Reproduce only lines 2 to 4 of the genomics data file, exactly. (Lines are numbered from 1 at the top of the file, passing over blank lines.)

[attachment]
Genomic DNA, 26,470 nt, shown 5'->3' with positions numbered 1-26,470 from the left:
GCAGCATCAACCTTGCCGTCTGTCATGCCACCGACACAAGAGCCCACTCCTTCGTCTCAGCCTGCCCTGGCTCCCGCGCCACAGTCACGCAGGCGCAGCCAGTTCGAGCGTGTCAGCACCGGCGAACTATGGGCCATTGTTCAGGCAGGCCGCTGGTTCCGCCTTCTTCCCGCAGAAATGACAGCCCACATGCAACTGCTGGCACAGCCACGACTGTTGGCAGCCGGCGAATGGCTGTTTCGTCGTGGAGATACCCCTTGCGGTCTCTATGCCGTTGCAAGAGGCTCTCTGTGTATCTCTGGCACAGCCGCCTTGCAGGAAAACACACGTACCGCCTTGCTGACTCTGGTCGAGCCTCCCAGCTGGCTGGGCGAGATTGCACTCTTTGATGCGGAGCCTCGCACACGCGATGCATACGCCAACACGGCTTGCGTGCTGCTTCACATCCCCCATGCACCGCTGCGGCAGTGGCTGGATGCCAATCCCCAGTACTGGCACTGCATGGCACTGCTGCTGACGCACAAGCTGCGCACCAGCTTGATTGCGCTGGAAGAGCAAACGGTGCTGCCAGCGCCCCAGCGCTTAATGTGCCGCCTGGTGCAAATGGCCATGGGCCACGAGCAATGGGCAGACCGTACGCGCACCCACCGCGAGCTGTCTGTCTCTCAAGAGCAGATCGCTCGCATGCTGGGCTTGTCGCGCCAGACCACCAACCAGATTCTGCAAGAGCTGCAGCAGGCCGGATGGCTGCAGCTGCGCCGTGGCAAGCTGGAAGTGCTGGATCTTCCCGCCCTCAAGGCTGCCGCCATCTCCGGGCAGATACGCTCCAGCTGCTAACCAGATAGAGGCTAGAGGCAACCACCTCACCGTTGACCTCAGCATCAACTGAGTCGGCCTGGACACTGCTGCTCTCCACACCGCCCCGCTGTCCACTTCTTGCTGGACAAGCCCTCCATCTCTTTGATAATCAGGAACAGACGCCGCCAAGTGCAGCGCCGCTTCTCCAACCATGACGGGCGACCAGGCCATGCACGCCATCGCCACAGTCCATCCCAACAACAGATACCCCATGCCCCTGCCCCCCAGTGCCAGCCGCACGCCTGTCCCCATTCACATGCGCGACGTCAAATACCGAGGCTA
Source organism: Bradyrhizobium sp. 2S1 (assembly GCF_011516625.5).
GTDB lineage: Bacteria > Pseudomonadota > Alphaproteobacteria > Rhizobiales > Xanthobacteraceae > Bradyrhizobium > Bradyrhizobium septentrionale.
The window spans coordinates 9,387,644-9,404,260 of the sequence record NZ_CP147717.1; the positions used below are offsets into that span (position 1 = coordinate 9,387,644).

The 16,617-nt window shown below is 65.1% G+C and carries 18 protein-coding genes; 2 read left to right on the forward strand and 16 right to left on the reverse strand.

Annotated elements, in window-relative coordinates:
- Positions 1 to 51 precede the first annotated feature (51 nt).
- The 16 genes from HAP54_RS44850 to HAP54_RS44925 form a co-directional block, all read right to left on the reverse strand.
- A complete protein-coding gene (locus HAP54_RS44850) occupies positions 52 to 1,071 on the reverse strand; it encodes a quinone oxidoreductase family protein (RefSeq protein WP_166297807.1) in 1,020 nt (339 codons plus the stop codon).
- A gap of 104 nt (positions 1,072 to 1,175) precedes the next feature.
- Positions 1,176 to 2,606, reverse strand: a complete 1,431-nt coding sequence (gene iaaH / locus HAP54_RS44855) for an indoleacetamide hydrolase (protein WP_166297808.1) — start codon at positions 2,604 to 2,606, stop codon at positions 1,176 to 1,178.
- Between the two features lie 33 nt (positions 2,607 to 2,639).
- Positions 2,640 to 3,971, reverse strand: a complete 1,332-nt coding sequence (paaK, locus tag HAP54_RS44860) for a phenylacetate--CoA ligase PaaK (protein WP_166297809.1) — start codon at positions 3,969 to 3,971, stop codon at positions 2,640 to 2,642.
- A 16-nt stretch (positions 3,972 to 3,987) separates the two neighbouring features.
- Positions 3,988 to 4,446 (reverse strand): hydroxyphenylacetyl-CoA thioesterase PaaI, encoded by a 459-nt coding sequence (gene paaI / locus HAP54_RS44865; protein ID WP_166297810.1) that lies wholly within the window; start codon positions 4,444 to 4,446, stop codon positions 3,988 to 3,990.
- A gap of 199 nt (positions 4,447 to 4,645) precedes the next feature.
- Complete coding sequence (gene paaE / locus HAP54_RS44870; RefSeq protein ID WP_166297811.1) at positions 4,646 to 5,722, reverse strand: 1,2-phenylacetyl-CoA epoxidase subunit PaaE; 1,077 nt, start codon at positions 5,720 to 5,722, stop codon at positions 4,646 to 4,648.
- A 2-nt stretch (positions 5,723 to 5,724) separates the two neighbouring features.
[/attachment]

GCAGCATCAACCTTGCCGTCTGTCATGCCACCGACACAAGAGCCCACTCCTTCGTCTCAGCCTGCCCTGGCTCCCGCGCCACAGTCACGCAGGCGCAGCCAGTTCGAGCGTGTCAGCACCGGCGAACTATGGGCCATTGTTCAGGCAGGCCGCTGGTTCCGCCTTCTTCCCGCAGAAATGACAGCCCACATGCAACTGCTGGCACAGCCACGACTGTTGGCAGCCGGCGAATGGCTGTTTCGTCGTGGAGATACCCCTTGCGGTCTCTATGCCGTTGCAAGAGGCTCTCTGTGTATCTCTGGCACAGCCGCCTTGCAGGAAAACACACGTACCGCCTTGCTGACTCTGGTCGAGCCTCCCAGCTGGCTGGGCGAGATTGCACTCTTTGATGCGGAGCCTCGCACACGCGATGCATACGCCAACACGGCTTGCGTGCTGCTTCACATCCCCCATGCACCGCTGCGGCAGTGGCTGGATGCCAATCCCCAGTACTGGCACTGCATGGCACTGCTGCTGACGCACAAGCTGCGCACCAGCTTGATTGCGCTGGAAGAGCAAACGGTGCTGCCAGCGCCCCAGCGCTTAATGTGCCGCCTGGTGCAAATGGCCATGGGCCACGAGCAATGGGCAGACCGTACGCGCACCCACCGCGAGCTGTCTGTCTCTCAAGAGCAGATCGCTCGCATGCTGGGCTTGTCGCGCCAGACCACCAACCAGATTCTGCAAGAGCTGCAGCAGGCCGGATGGCTGCAGCTGCGCCGTGGCAAGCTGGAAGTGCTGGATCTTCCCGCCCTCAAGGCTGCCGCCATCTCCGGGCAGATACGCTCCAGCTGCTAACCAGATAGAGGCTAGAGGCAACCACCTCACCGTTGACCTCAGCATCAACTGAGTCGGCCTGGACACTGCTGCTCTCCACACCGCCCCGCTGTCCACTTCTTGCTGGACAAGCCCTCCATCTCTTTGATAATCAGGAACAGACGCCGCCAAGTGCAGCGCCGCTTCTCCAACCATGACGGGCGACCAGGCCATGCACGCCATCGCCACAGTCCATCCCAACAACAGATACCCCATGCCCCTGCCCCCCAGTGCCAGCCGCACGCCTGTCCCCATTCACATGCGCGACGTCAAATACCGAGGCTA
Source organism: Bradyrhizobium sp. 2S1 (assembly GCF_011516625.5).
GTDB lineage: Bacteria > Pseudomonadota > Alphaproteobacteria > Rhizobiales > Xanthobacteraceae > Bradyrhizobium > Bradyrhizobium septentrionale.